Of all the sales tax professionals I’ve met throughout my career, a surprisingly common theme amongst us is that we didn’t consciously choose a career in sales tax. Rather, it chose us. That’s to say, for many of us, when we graduated college, we didn’t say, “I’m going to pursue a career in sales tax!” In fact, rarely is sales tax even taught in undergraduate accounting programs.
For many other sales tax professionals I’ve met, they started off in different disciplines and at some point in their journey started working with sales tax and discovered that they had a passion for it. Whether it is sales tax or another tax discipline, if you find that you are passionate about it and have a talent for it, go for it! It may take you much farther than you could even imagine.
Certainly, when I was taking part in my internship, I couldn’t have anticipated how far sales tax would take me, leading up to this moment. If you follow the Sales Tax Institute, you are well aware that 2018 has been a monumental, game-changing year for sales tax. And the reason why is the U.S. Supreme Court’s decision in the landmark case South Dakota v. Wayfair.
We’ve been busy at the Sales Tax Institute since the Court handed down their Wayfair decision on June 21 by publishing blog posts, teaching webinars about the implications of Wayfair, keeping you up to date with our Remote Seller Nexus Chart and Remote Seller Resources page, and we even launched our new Sales Tax Jumpstart course to help fast-track students on sales tax essentials post-Wayfair.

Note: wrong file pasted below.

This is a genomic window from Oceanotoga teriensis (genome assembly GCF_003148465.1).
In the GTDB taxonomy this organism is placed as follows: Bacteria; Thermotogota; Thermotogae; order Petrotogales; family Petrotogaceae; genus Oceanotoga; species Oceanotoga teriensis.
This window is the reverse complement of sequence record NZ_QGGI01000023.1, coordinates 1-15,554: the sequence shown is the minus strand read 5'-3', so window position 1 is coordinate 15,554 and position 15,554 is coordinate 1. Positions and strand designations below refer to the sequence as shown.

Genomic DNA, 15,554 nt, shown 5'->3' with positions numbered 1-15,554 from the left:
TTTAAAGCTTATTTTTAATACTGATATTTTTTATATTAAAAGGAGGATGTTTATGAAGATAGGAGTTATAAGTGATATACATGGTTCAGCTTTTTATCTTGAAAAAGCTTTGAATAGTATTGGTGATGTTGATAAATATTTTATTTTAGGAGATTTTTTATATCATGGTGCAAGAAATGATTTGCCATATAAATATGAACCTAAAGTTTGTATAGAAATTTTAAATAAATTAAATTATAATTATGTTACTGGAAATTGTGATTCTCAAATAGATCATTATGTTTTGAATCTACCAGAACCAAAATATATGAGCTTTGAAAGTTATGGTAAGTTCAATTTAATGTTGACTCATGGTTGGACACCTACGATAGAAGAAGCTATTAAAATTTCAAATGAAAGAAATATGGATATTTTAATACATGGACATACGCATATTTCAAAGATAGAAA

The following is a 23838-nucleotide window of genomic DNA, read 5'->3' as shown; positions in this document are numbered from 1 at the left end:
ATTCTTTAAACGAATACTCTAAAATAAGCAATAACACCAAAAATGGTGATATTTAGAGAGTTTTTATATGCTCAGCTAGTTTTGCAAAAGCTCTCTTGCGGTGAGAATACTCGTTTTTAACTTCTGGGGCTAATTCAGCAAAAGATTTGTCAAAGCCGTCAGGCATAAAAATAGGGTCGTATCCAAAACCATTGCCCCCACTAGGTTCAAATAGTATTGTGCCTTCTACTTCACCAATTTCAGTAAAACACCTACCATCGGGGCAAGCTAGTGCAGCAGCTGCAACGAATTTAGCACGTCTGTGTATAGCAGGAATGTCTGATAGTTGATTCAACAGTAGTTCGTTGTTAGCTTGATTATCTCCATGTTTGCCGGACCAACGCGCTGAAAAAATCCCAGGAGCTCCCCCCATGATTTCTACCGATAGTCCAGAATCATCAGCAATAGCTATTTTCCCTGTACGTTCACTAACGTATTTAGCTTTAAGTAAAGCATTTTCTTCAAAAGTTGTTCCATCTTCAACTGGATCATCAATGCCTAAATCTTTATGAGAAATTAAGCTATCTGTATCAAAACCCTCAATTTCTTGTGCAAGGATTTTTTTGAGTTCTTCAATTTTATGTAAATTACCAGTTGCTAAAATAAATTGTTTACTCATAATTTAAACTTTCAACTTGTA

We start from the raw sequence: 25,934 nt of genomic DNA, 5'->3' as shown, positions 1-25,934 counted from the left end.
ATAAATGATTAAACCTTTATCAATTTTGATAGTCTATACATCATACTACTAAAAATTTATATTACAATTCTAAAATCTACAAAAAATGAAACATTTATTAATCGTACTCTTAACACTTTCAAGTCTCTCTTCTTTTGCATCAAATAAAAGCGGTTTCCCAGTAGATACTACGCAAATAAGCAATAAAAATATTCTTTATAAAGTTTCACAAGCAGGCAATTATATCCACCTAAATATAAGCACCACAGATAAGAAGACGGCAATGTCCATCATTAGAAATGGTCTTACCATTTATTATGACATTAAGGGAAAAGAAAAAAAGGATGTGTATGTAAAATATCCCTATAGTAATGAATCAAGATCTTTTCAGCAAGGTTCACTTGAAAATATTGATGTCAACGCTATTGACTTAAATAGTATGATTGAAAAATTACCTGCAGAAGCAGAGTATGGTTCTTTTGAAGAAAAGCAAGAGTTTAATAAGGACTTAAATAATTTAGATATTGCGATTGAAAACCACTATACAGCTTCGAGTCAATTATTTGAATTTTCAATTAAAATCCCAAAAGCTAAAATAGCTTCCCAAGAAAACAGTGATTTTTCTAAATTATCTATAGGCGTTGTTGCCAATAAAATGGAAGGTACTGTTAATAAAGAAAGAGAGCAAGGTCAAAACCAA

Something like Wayfair only comes along once in a career, if you’re lucky. One of my colleagues referred to it as the “Super Bowl of Sales Tax,” and that is not an overstatement. I don’t know that we’ll see something this impactful for sales tax for many years to come.
To bring it back to the earliest days of my career, I don’t think I ever could have predicted something like Wayfair happening back then. And yet, here I am, navigating this massive development with all of you and sharing my insights, guidance and training that comes with 30+ years in the game. I’m thrilled to be in this position, educating clients and students and helping guide them through the new, post-Wayfair sales tax landscape.
It goes to show that you never know how far your passion can take you in your career. I was lucky enough to find something I was passionate about and had a real skill for right out of college. Not everyone is able to find a discipline they’re excited about right off the bat. In fact, most don’t find it until later in their career.
So it comes back to my advice for young (and even not so young!) professionals. No matter what industry you’re in, don’t be afraid to branch out and explore different specialties. You might just find that thing that you truly care about and are good at. And once you find that, it’s just a matter of time before your career can really take off. Look where it got me!
I’d like to thank Accounting Today for including me in this year’s Top 100 list. I’d also like to thank all of my colleagues, fellow Sales Tax Institute faculty members, clients, students, and most importantly you for being a part of this journey.